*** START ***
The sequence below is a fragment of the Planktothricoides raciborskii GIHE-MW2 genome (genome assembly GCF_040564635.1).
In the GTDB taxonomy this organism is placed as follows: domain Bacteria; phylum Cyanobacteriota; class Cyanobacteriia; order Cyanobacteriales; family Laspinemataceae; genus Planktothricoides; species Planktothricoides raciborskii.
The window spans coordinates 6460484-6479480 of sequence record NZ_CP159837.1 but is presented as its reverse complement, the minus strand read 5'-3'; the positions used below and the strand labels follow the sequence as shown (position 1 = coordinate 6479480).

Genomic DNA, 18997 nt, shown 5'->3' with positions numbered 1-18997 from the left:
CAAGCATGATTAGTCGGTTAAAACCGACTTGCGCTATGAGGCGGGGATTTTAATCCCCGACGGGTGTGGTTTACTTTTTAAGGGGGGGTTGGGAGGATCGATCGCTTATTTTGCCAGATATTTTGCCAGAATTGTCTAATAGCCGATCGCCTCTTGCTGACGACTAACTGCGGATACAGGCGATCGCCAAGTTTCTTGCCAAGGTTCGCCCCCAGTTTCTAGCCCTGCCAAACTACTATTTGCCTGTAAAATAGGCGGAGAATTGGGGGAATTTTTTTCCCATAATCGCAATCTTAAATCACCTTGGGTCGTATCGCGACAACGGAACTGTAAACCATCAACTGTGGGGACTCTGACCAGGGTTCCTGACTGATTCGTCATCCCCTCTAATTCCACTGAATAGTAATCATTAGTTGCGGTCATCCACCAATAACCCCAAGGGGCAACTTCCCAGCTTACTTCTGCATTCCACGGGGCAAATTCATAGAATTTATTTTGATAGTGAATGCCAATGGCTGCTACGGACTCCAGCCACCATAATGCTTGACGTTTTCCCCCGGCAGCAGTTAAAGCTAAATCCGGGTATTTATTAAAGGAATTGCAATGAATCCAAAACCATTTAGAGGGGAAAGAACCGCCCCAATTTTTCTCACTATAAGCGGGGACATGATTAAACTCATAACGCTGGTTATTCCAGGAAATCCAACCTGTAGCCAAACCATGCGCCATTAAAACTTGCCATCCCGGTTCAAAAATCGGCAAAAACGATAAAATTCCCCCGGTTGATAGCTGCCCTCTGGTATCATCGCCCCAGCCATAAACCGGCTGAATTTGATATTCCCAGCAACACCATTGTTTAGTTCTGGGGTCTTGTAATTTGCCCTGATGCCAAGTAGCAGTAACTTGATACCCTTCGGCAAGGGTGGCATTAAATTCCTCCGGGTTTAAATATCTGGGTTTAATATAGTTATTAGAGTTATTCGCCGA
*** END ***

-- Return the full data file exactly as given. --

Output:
The sequence below is a fragment of the Planktothricoides raciborskii GIHE-MW2 genome (genome assembly GCF_040564635.1).
In the GTDB taxonomy this organism is placed as follows: domain Bacteria; phylum Cyanobacteriota; class Cyanobacteriia; order Cyanobacteriales; family Laspinemataceae; genus Planktothricoides; species Planktothricoides raciborskii.
The window spans coordinates 6460484-6479480 of sequence record NZ_CP159837.1 but is presented as its reverse complement, the minus strand read 5'-3'; the positions used below and the strand labels follow the sequence as shown (position 1 = coordinate 6479480).

Genomic DNA, 18997 nt, shown 5'->3' with positions numbered 1-18997 from the left:
CAAGCATGATTAGTCGGTTAAAACCGACTTGCGCTATGAGGCGGGGATTTTAATCCCCGACGGGTGTGGTTTACTTTTTAAGGGGGGGTTGGGAGGATCGATCGCTTATTTTGCCAGATATTTTGCCAGAATTGTCTAATAGCCGATCGCCTCTTGCTGACGACTAACTGCGGATACAGGCGATCGCCAAGTTTCTTGCCAAGGTTCGCCCCCAGTTTCTAGCCCTGCCAAACTACTATTTGCCTGTAAAATAGGCGGAGAATTGGGGGAATTTTTTTCCCATAATCGCAATCTTAAATCACCTTGGGTCGTATCGCGACAACGGAACTGTAAACCATCAACTGTGGGGACTCTGACCAGGGTTCCTGACTGATTCGTCATCCCCTCTAATTCCACTGAATAGTAATCATTAGTTGCGGTCATCCACCAATAACCCCAAGGGGCAACTTCCCAGCTTACTTCTGCATTCCACGGGGCAAATTCATAGAATTTATTTTGATAGTGAATGCCAATGGCTGCTACGGACTCCAGCCACCATAATGCTTGACGTTTTCCCCCGGCAGCAGTTAAAGCTAAATCCGGGTATTTATTAAAGGAATTGCAATGAATCCAAAACCATTTAGAGGGGAAAGAACCGCCCCAATTTTTCTCACTATAAGCGGGGACATGATTAAACTCATAACGCTGGTTATTCCAGGAAATCCAACCTGTAGCCAAACCATGCGCCATTAAAACTTGCCATCCCGGTTCAAAAATCGGCAAAAACGATAAAATTCCCCCGGTTGATAGCTGCCCTCTGGTATCATCGCCCCAGCCATAAACCGGCTGAATTTGATATTCCCAGCAACACCATTGTTTAGTTCTGGGGTCTTGTAATTTGCCCTGATGCCAAGTAGCAGTAACTTGATACCCTTCGGCAAGGGTGGCATTAAATTCCTCCGGGTTTAAATATCTGGGTTTAATATAGTTATTAGAGTTATTCGCCGA